Undergraduates Come Out of the Labs, Into the LimelightContact: Janet Sassi
|Senior Marsiyana Henricus explains her research to Brennan O'Donnell, Ph.D., dean of Fordham College at Rose Hill
Photo by Michael Dames
Fordham College at Rose Hill (FCRH) hosted its first Undergraduate Research Symposium on April 16, giving students majoring in math and the sciences a chance to share their research with the larger university community.
In all, 36 undergraduates presented 33 research posters in physics, biology, mathematics, psychology, chemistry and computer and information science. According to Brennan O’Donnell, Ph.D., dean of FCRH, the symposium was designed to help foster a culture of undergraduate research and strengthen interest and support for the sciences.
“The symposium was designed to feature the great work that is being done in our labs and to give our students and faculty an opportunity to talk across disciplines,” O’Donnell said. “Our work in strengthening science education . . . is one of the big stories in the college.”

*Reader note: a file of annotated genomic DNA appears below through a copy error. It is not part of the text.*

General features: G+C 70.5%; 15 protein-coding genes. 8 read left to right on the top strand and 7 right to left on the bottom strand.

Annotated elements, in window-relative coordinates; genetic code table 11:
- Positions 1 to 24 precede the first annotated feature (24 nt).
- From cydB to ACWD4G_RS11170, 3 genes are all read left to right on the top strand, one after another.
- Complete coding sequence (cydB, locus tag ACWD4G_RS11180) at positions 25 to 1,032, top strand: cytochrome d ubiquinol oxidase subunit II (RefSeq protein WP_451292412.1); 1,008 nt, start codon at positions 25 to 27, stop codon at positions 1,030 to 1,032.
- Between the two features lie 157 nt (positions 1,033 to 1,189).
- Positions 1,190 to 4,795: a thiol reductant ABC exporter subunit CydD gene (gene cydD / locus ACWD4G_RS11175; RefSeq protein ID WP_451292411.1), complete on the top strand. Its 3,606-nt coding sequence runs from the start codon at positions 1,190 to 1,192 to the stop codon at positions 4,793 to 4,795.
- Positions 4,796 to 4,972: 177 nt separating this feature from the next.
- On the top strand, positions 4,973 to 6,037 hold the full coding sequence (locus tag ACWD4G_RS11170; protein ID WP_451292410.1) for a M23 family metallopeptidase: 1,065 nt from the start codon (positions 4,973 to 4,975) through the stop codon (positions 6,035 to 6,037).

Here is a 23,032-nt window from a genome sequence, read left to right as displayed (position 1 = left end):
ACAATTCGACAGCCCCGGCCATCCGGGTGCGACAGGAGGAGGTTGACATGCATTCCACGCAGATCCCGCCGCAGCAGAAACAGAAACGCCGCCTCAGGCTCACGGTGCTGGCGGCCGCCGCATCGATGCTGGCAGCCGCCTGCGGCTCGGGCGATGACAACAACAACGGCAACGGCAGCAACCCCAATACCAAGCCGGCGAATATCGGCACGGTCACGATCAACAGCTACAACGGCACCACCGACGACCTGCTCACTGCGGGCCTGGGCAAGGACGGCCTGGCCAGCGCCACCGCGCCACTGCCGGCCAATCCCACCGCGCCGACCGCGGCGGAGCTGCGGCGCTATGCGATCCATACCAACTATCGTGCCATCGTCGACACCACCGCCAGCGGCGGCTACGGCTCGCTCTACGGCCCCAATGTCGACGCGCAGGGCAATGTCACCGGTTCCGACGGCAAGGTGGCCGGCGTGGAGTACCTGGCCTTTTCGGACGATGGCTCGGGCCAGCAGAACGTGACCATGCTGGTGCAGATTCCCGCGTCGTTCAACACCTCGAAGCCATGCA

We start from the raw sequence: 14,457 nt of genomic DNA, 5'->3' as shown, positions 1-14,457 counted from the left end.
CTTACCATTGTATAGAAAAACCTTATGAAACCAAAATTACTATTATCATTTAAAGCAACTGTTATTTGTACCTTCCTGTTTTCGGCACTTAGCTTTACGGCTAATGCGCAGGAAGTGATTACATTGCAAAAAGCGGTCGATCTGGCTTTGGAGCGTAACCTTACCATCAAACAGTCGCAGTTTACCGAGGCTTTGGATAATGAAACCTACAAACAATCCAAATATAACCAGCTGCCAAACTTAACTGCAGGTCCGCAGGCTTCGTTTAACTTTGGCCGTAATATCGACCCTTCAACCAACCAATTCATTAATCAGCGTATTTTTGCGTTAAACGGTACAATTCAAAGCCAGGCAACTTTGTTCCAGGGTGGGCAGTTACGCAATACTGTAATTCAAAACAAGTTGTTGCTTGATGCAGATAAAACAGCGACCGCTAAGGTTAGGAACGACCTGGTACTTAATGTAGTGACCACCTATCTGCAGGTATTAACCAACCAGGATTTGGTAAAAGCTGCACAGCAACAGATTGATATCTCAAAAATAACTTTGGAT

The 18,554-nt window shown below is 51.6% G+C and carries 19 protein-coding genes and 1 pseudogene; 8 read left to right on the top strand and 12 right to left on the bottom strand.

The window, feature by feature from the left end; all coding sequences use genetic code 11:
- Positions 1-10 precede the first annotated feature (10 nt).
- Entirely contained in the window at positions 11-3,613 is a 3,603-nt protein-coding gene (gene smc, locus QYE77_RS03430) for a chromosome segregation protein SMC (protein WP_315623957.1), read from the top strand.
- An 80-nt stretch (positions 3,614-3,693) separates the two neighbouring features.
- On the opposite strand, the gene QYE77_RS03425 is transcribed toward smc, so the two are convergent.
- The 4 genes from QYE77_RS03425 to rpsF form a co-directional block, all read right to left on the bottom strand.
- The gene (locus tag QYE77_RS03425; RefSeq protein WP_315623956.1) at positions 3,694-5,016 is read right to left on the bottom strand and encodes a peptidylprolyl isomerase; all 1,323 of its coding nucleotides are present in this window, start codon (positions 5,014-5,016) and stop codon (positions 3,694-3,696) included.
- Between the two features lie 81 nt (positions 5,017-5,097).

David Carretero, a senior who presented research on the dynamics of ultracold atoms, said that the symposium brought attention to an area of strength at the University that is often overlooked by students.
“It’s good for students to be able to see what’s going on academically and not just socially,” the physics major said.
“It makes me feel like I’m leaving my mark at Fordham,” said Marsiyana Henricus, a chemistry major who found herself explaining her project on biocompatible nanotubes to a group of fascinated freshmen. “I’m a senior. I’ve spent hours in the lab researching this; it’s great to share it. If my project has made an impression on younger students, it could change the direction of their lives.”
One impetus behind the symposium, according to Donna Heald, associate dean for science education at FCRH, was to bring the student research together to foster an interdisciplinary program.
“Scientists today really work across disciplines, and truthfully, our students are doing it too,” said Heald, who oversaw the event.
Following the symposium, a committee of faculty judges presented awards to the outstanding posters.
Founded in 1841, Fordham is the Jesuit University of New York, offering exceptional education distinguished by the Jesuit tradition to approximately 14,700 students in its four undergraduate colleges and its six graduate and professional schools. It has residential campuses in the Bronx and Manhattan, a commuter campus in Westchester, and the Louis Calder Center Biological Field Station in Armonk, N.Y.